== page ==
To the human eye, the brightest star in the scorpion is Antares, its orange heart. If our eyes were sensitive to X-rays, though, scorpion’s leading light would be Scorpius X-1. In fact, it would be the brightest star in all the night sky.
Scorpius X-1 was discovered 60 years ago — the first source of X-rays ever seen beyond our own solar system.
It’s actually two stars locked in orbit around each other. Yet the X-rays aren’t directly produced by either star. Instead, it’s the interaction between them that sets the system ablaze.
One of the stars is a neutron star — the ultra-dense corpse of a once mighty star. It’s almost one-and-a-half times the mass of the Sun, yet only as big as a small city. Its companion is a “normal” star, but it’s less than half the mass of the Sun.
The two stars are quite close together. The neutron star pulls gas off the surface of the companion. The gas forms a swirling disk around the neutron star. As the gas spirals inward, it’s heated to millions of degrees — creating X-rays. Eventually, the gas slams into the neutron star at a large fraction of the speed of light, creating even more fireworks.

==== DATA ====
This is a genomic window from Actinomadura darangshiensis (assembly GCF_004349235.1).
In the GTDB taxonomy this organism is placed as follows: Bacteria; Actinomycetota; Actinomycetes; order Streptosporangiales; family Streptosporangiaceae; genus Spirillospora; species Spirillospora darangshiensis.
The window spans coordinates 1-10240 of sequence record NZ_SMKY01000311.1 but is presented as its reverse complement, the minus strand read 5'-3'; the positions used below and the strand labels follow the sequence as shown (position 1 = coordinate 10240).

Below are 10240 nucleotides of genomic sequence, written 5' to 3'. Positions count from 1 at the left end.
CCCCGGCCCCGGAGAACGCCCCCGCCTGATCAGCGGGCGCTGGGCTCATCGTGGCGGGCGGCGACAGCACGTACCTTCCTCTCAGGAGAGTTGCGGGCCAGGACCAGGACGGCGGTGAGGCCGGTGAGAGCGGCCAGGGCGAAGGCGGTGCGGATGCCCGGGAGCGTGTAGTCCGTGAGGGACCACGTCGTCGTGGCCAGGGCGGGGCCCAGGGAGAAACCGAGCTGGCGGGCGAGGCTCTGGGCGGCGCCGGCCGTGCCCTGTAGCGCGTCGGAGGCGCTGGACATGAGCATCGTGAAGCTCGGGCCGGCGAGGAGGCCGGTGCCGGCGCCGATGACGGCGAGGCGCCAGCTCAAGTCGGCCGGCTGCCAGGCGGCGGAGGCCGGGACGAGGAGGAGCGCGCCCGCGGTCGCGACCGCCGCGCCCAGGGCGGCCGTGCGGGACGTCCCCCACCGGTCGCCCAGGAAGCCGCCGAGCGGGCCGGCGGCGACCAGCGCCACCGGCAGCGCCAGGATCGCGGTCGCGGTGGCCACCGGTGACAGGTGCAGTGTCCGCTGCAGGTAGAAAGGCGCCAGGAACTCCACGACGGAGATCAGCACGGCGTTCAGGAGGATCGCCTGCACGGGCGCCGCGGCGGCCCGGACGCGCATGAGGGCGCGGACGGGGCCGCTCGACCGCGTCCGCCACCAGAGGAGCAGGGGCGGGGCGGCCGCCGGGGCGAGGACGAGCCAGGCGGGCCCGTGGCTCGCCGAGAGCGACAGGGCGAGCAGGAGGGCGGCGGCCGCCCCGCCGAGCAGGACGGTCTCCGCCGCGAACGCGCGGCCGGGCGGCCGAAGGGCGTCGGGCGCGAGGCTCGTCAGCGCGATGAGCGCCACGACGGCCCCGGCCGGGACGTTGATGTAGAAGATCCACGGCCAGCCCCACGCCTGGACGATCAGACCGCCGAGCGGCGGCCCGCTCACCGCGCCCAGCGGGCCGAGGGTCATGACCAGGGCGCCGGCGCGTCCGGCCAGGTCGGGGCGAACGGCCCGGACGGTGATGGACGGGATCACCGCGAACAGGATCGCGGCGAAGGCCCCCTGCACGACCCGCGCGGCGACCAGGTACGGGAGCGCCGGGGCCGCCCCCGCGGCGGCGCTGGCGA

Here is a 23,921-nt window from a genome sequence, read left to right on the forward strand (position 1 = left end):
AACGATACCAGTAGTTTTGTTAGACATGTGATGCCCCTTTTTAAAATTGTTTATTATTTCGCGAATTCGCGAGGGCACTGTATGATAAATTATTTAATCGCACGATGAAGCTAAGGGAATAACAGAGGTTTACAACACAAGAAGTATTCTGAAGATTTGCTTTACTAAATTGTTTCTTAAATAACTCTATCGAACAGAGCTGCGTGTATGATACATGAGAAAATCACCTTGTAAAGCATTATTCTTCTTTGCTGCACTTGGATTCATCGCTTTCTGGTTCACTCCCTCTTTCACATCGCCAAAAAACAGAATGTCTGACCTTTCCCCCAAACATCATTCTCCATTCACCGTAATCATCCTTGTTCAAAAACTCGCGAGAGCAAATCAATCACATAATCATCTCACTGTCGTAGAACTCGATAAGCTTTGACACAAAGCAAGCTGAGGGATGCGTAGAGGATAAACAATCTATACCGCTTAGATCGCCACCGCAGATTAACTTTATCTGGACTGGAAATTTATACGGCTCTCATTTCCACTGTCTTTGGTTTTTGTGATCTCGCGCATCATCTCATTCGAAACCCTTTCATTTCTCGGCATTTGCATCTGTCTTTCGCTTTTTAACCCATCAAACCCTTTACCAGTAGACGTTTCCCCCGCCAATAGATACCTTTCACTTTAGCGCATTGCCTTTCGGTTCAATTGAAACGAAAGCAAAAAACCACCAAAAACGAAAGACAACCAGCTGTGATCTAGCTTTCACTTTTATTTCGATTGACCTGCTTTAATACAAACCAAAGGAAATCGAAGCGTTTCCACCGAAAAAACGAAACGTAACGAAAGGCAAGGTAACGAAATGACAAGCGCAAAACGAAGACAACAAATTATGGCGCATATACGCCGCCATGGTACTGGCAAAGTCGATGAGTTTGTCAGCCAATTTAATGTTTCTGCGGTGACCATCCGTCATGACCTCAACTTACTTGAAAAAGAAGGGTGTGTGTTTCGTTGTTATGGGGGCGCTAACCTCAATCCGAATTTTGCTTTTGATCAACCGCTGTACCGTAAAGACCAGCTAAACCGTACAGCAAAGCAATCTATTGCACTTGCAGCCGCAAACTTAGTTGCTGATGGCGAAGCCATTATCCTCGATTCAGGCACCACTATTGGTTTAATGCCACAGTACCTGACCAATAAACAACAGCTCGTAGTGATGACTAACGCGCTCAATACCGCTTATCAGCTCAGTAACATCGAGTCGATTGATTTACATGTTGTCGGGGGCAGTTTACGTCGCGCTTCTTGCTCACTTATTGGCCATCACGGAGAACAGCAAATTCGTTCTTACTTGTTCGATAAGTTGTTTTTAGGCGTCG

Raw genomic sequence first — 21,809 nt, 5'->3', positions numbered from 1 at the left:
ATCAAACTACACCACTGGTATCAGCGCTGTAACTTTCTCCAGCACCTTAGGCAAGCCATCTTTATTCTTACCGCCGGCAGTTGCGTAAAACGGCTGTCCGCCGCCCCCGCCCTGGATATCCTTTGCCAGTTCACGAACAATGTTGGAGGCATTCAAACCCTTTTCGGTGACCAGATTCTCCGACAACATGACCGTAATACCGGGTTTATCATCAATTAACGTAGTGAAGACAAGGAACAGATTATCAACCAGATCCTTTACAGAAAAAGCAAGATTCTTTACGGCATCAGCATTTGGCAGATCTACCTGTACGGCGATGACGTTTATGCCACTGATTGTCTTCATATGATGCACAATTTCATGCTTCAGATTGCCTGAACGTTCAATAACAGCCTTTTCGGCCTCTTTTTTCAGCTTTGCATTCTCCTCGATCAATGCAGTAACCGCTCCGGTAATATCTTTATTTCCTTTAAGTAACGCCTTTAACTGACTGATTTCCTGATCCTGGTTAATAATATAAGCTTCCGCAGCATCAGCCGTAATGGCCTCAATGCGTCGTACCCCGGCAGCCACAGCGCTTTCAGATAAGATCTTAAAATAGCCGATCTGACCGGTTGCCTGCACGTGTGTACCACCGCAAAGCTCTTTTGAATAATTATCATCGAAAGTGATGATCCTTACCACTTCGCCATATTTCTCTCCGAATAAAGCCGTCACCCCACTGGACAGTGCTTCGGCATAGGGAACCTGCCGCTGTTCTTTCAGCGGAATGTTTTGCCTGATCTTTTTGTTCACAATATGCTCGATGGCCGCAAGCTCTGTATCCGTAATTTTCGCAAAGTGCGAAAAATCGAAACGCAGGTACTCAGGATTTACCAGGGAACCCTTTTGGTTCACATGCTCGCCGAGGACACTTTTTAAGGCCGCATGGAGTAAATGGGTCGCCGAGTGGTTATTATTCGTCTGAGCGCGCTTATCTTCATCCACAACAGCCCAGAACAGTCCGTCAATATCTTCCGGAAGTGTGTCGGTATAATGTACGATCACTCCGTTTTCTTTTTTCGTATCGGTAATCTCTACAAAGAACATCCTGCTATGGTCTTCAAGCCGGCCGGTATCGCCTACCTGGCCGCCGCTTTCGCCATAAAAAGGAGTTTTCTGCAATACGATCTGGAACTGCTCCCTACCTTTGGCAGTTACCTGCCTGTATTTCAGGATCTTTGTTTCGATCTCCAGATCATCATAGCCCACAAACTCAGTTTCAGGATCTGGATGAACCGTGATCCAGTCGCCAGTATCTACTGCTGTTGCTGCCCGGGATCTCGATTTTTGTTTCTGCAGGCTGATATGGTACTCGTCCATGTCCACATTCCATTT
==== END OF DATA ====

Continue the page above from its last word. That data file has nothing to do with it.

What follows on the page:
Antares is almost due south at nightfall, about a third of the way up the sky. Scorpius X-1 is directly above it, by the width of your fist held at arm’s length. It’s too faint to see with the eye alone — unless you just happen to have X-ray vision.
More about the scorpion tomorrow.
Script by Damond Benningfield